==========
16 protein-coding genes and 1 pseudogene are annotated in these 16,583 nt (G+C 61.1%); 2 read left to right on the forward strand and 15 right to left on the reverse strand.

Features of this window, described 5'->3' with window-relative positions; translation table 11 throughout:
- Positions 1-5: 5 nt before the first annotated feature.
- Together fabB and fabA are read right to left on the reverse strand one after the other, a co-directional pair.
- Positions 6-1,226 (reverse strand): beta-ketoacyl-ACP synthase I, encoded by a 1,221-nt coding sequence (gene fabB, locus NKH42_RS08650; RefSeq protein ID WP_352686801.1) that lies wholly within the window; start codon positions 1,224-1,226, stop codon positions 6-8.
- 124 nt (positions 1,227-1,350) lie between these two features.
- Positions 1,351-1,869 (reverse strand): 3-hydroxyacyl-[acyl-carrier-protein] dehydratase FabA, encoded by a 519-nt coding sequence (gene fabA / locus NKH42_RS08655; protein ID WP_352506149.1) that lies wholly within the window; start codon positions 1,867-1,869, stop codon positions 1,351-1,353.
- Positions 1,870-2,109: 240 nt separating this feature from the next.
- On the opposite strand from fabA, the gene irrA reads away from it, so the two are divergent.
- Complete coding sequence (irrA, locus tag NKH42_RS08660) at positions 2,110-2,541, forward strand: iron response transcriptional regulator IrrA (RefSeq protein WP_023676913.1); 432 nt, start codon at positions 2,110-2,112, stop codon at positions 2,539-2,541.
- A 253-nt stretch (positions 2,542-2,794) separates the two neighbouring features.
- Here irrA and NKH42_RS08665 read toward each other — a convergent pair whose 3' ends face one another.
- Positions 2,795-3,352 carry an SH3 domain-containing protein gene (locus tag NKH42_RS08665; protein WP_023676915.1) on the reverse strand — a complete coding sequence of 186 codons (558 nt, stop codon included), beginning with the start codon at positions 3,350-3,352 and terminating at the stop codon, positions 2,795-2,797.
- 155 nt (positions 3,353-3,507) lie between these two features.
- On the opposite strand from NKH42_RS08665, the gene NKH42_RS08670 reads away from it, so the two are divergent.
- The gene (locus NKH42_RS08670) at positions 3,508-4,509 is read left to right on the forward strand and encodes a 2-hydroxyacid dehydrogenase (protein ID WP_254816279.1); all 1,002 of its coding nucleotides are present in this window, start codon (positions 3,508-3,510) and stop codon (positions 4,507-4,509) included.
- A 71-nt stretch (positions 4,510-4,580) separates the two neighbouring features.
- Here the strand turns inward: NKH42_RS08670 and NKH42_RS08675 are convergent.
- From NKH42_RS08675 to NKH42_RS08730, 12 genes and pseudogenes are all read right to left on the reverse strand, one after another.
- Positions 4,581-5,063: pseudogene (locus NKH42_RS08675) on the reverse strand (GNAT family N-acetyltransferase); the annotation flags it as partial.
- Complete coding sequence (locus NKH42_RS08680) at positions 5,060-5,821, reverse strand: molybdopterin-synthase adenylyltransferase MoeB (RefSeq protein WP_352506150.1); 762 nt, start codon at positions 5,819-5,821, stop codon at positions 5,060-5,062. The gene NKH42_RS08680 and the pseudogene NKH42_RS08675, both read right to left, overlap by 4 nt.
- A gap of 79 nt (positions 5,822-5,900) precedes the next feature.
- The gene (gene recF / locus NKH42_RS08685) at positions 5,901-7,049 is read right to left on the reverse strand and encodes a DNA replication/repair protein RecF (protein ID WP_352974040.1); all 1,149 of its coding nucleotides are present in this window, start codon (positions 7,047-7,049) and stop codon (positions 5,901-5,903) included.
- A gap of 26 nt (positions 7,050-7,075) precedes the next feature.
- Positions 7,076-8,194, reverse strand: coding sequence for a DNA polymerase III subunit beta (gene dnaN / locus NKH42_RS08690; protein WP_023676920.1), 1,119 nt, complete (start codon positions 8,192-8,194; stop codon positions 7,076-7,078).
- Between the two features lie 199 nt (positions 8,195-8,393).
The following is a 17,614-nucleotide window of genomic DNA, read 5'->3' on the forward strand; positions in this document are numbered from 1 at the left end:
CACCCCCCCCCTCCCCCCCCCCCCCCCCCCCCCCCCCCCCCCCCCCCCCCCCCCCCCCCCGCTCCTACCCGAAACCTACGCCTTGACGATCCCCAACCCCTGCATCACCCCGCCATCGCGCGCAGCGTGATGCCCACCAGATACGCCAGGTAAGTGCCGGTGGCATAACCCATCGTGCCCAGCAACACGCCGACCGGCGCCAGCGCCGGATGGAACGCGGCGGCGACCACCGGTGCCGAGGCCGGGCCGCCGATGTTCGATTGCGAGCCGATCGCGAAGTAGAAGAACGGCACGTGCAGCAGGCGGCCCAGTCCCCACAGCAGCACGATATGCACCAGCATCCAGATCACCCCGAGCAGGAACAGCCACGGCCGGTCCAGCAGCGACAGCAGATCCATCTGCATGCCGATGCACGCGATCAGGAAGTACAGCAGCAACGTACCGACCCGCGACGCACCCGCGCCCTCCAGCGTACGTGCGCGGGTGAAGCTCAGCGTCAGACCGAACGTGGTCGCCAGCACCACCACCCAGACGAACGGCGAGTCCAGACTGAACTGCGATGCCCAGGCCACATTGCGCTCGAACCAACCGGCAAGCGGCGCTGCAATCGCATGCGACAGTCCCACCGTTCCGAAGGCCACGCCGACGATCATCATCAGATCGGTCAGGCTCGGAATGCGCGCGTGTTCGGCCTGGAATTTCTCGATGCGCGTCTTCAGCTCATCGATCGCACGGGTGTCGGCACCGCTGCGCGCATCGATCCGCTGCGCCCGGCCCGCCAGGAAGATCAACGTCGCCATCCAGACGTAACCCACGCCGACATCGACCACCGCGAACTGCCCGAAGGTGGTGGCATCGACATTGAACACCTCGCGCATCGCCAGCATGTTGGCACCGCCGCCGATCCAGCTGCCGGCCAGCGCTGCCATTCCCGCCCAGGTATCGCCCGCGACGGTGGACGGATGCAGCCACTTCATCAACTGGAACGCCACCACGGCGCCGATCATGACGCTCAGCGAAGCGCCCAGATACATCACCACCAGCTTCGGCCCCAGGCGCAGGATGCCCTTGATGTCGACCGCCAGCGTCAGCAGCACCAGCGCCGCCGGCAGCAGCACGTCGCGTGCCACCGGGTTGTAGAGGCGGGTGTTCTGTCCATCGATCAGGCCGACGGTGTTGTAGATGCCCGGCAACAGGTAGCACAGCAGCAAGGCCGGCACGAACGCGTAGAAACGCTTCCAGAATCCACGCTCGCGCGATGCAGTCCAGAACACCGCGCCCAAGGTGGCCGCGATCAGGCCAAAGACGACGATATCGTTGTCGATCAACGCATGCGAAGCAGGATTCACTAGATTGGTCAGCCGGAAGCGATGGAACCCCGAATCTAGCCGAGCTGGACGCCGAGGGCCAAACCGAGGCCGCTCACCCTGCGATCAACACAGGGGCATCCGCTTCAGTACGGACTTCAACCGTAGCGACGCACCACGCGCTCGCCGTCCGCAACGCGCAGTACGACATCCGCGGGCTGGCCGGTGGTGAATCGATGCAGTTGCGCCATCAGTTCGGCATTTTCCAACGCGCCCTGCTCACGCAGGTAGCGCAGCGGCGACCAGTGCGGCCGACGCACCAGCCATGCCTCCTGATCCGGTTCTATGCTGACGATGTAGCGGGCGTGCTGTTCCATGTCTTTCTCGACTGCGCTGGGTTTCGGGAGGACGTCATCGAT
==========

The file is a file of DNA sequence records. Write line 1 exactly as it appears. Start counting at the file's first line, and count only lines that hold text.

16 protein-coding genes and 1 pseudogene are annotated in these 16,583 nt (G+C 61.1%); 2 read left to right on the forward strand and 15 right to left on the reverse strand.